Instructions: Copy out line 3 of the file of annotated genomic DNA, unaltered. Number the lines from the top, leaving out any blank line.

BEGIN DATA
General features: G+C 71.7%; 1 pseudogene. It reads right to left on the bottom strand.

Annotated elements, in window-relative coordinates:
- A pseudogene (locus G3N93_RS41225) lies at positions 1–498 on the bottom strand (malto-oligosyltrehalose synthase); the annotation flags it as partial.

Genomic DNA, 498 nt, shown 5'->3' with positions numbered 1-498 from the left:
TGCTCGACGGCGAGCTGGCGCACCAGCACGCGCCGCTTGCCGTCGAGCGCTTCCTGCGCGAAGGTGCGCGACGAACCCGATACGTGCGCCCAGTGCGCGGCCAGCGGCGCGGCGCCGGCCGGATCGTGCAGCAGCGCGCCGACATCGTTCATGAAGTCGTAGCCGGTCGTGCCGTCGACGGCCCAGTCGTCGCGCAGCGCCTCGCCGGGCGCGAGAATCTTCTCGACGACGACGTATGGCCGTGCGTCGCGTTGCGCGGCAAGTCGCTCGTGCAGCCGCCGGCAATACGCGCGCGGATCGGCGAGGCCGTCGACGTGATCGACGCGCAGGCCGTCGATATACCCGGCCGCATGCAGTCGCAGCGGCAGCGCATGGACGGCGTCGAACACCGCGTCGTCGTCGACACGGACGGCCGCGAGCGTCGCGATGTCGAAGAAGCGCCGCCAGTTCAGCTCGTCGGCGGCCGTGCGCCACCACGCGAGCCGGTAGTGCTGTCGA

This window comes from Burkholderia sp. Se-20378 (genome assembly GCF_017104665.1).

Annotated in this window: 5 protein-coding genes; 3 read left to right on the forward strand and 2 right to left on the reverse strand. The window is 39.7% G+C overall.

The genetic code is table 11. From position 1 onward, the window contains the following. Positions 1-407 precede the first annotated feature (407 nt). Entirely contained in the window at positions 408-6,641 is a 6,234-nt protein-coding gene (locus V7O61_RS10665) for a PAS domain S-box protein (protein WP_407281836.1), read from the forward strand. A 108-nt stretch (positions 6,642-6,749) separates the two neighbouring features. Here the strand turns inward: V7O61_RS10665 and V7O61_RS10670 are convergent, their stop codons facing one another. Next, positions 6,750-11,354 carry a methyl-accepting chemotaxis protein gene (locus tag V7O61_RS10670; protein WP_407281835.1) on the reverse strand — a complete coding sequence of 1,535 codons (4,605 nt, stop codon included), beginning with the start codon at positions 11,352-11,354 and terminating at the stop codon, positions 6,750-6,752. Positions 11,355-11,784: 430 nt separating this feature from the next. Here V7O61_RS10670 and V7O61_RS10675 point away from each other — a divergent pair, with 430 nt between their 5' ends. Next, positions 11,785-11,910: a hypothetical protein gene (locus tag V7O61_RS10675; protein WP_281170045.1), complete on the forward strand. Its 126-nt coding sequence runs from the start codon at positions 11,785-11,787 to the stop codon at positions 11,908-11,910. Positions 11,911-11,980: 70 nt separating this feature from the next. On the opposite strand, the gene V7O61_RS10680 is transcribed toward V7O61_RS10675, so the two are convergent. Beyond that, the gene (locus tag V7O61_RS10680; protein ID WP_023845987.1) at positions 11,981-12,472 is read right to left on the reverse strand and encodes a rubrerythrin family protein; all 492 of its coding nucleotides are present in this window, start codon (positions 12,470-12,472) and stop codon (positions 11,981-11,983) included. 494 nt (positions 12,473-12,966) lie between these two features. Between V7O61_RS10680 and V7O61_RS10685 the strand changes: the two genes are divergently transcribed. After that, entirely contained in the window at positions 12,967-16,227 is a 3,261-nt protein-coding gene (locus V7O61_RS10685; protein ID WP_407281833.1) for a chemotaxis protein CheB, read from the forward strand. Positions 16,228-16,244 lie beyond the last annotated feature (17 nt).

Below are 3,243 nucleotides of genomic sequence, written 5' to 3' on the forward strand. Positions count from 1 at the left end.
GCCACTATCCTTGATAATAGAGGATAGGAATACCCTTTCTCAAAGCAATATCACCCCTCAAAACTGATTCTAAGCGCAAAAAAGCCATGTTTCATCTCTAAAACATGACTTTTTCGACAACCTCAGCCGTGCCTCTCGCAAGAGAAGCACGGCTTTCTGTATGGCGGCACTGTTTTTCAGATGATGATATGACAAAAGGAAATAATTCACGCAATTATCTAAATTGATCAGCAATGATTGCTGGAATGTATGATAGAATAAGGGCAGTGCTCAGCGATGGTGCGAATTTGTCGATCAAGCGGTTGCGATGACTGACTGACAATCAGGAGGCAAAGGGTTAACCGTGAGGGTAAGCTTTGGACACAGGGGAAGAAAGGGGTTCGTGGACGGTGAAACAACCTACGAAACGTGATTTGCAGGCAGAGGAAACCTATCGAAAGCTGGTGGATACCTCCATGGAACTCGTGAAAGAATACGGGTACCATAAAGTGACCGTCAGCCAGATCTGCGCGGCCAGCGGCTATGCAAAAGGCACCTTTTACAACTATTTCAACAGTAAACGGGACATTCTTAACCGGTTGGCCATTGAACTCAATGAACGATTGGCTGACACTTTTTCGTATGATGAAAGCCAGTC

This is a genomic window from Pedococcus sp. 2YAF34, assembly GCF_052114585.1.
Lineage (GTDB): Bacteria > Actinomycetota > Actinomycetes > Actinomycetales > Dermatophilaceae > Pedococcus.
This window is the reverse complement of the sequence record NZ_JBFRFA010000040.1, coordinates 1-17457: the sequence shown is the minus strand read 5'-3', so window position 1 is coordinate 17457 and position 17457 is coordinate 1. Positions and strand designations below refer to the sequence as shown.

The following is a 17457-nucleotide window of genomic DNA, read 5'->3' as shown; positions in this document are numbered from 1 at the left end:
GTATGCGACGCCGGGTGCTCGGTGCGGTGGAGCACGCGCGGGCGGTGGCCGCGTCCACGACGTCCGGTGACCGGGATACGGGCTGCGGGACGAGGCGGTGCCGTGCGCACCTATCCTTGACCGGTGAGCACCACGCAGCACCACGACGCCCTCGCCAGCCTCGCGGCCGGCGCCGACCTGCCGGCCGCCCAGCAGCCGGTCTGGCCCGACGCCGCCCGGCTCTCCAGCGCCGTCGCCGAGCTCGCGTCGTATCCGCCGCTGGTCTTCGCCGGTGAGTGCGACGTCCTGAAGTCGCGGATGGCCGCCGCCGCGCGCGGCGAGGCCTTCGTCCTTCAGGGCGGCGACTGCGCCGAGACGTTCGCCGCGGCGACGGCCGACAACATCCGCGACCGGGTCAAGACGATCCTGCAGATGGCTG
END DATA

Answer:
- A pseudogene (locus G3N93_RS41225) lies at positions 1–498 on the bottom strand (malto-oligosyltrehalose synthase); the annotation flags it as partial.